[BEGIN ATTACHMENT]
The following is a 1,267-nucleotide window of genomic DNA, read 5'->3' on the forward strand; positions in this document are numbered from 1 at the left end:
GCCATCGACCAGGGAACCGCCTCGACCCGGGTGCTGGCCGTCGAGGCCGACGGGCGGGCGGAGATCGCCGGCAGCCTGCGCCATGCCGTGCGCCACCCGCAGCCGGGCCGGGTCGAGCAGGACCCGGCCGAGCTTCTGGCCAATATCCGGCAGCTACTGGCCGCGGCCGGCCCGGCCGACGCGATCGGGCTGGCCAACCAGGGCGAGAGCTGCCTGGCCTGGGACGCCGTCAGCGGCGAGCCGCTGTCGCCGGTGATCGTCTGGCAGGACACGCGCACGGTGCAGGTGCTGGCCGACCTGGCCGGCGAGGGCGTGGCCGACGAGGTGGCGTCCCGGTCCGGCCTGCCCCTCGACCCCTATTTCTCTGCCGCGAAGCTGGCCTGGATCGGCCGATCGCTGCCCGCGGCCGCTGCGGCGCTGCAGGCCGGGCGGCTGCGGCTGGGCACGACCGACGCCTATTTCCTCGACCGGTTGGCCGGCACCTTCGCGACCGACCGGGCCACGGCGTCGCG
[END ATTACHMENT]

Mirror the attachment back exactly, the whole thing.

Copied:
The following is a 1,267-nucleotide window of genomic DNA, read 5'->3' on the forward strand; positions in this document are numbered from 1 at the left end:
GCCATCGACCAGGGAACCGCCTCGACCCGGGTGCTGGCCGTCGAGGCCGACGGGCGGGCGGAGATCGCCGGCAGCCTGCGCCATGCCGTGCGCCACCCGCAGCCGGGCCGGGTCGAGCAGGACCCGGCCGAGCTTCTGGCCAATATCCGGCAGCTACTGGCCGCGGCCGGCCCGGCCGACGCGATCGGGCTGGCCAACCAGGGCGAGAGCTGCCTGGCCTGGGACGCCGTCAGCGGCGAGCCGCTGTCGCCGGTGATCGTCTGGCAGGACACGCGCACGGTGCAGGTGCTGGCCGACCTGGCCGGCGAGGGCGTGGCCGACGAGGTGGCGTCCCGGTCCGGCCTGCCCCTCGACCCCTATTTCTCTGCCGCGAAGCTGGCCTGGATCGGCCGATCGCTGCCCGCGGCCGCTGCGGCGCTGCAGGCCGGGCGGCTGCGGCTGGGCACGACCGACGCCTATTTCCTCGACCGGTTGGCCGGCACCTTCGCGACCGACCGGGCCACGGCGTCGCG